Now, researchers have combined and analyzed the photos — along with data from Hayabusa2 — to carefully reconstruct MASCOT’s journey above and along the surface of Ryugu, allowing them to put close-up photos of the asteroid’s surface in context.
“The MASCam images acquired during descent and bouncing reveal a surface covered with rocks and boulders of different lithologies” or characteristics, the authors write. “Rocks appear either bright, with smooth faces and sharp edges, or dark, with a cauliflower-like, crumbly surface.” The distribution of both was pretty much even over all the areas MASCam captured.
The images also showed a marked lack of finer rocks, like dust or sand. Ryugu is pretty much just a collection of rocks and boulders, with nothing smaller currently on the surface.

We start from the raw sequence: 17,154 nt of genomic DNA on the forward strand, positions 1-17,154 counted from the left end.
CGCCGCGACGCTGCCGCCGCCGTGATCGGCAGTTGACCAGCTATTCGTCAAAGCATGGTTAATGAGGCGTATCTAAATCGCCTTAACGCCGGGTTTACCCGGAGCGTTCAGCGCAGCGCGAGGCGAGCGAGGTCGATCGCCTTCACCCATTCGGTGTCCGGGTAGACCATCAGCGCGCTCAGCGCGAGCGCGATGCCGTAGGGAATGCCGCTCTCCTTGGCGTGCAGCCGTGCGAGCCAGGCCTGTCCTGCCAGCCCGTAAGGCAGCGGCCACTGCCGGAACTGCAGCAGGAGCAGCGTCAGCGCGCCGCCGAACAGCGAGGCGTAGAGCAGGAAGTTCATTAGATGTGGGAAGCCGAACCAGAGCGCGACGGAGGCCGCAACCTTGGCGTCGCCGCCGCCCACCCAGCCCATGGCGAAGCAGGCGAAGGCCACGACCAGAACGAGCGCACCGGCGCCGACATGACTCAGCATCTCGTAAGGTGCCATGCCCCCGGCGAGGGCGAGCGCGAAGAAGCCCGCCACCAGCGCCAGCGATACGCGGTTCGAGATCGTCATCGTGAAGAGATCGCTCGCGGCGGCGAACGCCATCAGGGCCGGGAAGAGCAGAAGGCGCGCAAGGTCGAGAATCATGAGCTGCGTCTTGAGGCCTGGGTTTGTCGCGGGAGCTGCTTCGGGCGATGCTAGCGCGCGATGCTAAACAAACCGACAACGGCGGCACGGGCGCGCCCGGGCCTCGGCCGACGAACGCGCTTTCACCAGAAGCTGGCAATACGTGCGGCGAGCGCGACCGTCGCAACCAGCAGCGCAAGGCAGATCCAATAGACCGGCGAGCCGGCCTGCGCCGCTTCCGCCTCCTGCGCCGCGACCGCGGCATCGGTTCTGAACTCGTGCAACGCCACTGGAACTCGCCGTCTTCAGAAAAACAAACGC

These findings are telling. The dichotomy of rocks backs up previous ideas that Ryugu had a violent birth. Maybe, the authors suggest, the asteroid is the result of two parent bodies crashing into each other, explaining the two types of rocky materials strewn everywhere. Or, perhaps it formed from one body with drastically different internal temperature and pressure conditions, leading to a “catastrophic disruption and redistribution, also resulting in two types of material.”
Studying the compositions of these rocks also revealed small bright “inclusions,” common in meteorites believed to come from asteroids. Because watery environments tend to destroy inclusions, their presence on Ryugu suggest that this asteroid’s past was likely a drier one.